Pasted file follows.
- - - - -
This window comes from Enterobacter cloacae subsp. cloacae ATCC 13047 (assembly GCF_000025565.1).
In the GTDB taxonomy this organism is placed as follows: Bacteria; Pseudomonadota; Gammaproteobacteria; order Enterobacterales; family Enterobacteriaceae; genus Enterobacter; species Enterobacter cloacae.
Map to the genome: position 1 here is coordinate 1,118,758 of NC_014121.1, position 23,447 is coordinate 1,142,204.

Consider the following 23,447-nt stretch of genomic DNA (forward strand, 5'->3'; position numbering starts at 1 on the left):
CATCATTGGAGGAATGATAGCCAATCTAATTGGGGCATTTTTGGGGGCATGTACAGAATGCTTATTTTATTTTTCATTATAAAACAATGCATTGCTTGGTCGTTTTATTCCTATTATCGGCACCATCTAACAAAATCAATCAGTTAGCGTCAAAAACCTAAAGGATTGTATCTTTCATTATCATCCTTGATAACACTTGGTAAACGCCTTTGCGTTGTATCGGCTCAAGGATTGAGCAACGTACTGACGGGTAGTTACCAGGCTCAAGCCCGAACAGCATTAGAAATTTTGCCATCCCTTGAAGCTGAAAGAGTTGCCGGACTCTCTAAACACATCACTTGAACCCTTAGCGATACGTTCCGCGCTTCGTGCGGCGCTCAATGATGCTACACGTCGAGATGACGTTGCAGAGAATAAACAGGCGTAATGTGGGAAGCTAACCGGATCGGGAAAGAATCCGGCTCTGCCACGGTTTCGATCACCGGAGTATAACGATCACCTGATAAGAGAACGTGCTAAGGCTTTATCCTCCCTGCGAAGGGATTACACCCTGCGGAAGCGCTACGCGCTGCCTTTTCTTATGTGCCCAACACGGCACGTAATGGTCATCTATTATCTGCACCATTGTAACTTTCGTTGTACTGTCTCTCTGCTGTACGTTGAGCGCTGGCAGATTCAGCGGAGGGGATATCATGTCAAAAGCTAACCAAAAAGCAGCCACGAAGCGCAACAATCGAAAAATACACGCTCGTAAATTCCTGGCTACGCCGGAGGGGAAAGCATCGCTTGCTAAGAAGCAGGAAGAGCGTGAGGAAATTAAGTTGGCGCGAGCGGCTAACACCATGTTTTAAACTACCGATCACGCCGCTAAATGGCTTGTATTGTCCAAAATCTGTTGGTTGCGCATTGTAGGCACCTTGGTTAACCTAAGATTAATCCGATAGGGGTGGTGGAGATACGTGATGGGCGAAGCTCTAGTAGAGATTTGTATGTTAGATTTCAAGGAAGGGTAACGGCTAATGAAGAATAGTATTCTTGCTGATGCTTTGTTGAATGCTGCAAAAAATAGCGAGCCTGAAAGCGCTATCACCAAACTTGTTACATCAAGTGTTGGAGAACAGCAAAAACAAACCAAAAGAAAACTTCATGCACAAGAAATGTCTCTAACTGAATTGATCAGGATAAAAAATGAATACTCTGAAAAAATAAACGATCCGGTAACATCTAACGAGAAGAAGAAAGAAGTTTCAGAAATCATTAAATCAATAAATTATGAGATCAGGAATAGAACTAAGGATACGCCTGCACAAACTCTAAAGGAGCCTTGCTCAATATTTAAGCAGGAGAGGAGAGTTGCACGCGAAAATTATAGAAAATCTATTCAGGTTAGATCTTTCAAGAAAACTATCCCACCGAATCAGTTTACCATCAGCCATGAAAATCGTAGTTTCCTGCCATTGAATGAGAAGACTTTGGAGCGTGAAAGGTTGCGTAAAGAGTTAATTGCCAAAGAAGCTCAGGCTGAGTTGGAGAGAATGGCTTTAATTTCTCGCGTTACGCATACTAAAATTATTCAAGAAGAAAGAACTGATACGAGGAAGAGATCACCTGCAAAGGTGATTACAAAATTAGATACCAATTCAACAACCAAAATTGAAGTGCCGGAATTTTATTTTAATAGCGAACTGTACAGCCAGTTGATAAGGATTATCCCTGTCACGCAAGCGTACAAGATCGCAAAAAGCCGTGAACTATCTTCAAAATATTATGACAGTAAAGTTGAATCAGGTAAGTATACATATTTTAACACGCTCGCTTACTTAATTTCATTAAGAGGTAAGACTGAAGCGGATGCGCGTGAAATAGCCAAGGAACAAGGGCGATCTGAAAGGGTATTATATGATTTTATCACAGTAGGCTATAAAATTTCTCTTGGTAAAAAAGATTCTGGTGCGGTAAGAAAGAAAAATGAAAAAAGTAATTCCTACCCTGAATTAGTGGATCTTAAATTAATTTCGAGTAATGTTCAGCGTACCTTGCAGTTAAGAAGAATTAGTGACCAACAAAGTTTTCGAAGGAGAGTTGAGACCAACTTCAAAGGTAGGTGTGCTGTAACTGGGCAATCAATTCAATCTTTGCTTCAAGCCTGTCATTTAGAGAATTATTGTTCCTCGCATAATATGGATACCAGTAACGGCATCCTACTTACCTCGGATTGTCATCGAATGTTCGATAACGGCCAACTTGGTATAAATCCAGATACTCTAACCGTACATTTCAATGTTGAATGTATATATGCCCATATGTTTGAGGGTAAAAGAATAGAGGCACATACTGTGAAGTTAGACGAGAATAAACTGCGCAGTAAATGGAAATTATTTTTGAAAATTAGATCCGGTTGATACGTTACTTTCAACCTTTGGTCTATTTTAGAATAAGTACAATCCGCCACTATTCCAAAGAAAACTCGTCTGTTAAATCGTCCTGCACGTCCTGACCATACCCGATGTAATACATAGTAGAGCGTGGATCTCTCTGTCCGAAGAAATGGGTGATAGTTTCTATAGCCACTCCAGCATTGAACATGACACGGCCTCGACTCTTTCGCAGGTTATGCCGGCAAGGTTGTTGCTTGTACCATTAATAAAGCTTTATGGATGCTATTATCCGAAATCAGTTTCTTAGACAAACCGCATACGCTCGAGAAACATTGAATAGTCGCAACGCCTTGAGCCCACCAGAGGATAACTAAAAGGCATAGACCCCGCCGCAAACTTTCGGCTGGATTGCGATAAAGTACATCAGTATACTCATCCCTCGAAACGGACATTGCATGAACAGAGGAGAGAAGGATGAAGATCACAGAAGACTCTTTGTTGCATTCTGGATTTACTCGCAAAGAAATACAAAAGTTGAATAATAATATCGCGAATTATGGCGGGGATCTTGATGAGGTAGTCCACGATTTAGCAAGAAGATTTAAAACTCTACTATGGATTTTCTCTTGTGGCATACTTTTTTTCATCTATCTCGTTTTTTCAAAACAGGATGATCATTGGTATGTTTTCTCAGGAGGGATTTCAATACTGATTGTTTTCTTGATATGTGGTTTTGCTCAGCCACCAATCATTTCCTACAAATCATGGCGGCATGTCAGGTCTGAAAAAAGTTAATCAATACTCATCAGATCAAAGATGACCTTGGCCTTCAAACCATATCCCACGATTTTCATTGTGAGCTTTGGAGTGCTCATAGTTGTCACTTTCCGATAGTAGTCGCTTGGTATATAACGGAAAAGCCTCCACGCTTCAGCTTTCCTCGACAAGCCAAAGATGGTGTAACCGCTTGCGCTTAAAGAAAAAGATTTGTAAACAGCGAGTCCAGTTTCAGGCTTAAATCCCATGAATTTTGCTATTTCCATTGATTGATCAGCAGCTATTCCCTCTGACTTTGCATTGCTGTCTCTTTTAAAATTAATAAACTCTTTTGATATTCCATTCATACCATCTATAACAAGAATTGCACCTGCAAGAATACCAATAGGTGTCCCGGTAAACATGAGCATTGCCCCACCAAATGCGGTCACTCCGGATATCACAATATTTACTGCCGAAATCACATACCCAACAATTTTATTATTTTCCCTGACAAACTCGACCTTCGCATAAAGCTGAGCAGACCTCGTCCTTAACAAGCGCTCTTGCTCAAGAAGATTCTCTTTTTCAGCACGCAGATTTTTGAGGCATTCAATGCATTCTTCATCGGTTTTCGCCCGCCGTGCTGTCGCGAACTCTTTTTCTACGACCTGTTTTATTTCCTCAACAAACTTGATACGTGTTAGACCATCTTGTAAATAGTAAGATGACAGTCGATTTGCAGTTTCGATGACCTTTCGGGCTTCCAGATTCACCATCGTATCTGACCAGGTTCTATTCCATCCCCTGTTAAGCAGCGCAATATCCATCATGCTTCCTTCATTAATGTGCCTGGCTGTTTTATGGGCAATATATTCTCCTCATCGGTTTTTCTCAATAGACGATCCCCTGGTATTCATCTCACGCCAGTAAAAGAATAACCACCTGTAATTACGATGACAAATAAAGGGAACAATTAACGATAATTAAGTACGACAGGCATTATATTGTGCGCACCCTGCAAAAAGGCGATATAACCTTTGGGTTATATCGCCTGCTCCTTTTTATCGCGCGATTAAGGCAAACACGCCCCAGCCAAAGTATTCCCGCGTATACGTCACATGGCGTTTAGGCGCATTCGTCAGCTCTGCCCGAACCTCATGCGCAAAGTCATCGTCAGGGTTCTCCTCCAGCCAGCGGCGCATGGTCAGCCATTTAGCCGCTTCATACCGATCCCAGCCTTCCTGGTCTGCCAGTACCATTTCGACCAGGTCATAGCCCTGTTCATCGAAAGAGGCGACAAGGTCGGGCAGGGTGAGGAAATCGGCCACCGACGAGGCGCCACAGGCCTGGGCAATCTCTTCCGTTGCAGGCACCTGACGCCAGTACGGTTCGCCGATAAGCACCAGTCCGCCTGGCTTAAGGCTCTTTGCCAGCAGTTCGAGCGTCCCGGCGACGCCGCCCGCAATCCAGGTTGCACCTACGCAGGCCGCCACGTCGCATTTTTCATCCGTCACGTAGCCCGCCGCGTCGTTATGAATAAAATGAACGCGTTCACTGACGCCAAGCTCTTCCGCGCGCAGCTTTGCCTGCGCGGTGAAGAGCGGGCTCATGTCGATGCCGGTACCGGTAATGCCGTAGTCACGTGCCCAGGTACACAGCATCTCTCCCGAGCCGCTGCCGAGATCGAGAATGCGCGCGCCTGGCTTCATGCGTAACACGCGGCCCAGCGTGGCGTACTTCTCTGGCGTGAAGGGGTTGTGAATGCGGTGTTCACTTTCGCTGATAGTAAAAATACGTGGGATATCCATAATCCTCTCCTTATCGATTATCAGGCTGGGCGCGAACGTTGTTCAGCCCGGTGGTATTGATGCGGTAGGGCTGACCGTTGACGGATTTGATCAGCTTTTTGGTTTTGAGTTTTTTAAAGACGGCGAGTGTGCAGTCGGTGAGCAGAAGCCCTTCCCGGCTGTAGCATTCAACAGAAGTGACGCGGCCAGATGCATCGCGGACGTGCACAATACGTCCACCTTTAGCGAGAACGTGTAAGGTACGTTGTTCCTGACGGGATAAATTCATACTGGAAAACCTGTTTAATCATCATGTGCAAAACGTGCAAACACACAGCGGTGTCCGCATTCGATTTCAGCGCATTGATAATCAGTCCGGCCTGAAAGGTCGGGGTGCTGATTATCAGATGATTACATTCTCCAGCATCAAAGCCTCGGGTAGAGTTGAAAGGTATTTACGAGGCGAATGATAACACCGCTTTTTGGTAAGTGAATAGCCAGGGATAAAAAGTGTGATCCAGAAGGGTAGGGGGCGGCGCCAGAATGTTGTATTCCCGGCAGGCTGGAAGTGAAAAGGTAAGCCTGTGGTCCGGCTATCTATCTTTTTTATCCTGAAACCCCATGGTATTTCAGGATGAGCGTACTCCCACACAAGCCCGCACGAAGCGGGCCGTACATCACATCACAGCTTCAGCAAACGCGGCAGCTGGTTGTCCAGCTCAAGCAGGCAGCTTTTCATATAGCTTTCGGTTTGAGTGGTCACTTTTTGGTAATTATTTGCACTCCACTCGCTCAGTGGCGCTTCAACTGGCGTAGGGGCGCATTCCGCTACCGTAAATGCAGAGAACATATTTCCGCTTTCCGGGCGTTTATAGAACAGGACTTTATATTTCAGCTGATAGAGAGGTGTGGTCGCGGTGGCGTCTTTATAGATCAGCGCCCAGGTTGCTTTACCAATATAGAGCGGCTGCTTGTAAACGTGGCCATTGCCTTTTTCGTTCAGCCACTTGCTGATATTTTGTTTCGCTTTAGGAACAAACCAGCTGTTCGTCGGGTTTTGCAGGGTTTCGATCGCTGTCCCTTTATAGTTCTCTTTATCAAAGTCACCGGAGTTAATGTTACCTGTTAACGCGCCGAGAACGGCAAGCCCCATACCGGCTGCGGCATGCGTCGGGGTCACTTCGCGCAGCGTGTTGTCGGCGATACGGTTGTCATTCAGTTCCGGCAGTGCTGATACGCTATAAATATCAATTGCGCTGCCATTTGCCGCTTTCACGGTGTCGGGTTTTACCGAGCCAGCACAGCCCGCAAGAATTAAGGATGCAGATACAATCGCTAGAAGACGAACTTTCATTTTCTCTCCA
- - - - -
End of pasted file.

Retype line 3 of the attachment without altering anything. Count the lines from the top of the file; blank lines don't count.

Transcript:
Map to the genome: position 1 here is coordinate 1,118,758 of NC_014121.1, position 23,447 is coordinate 1,142,204.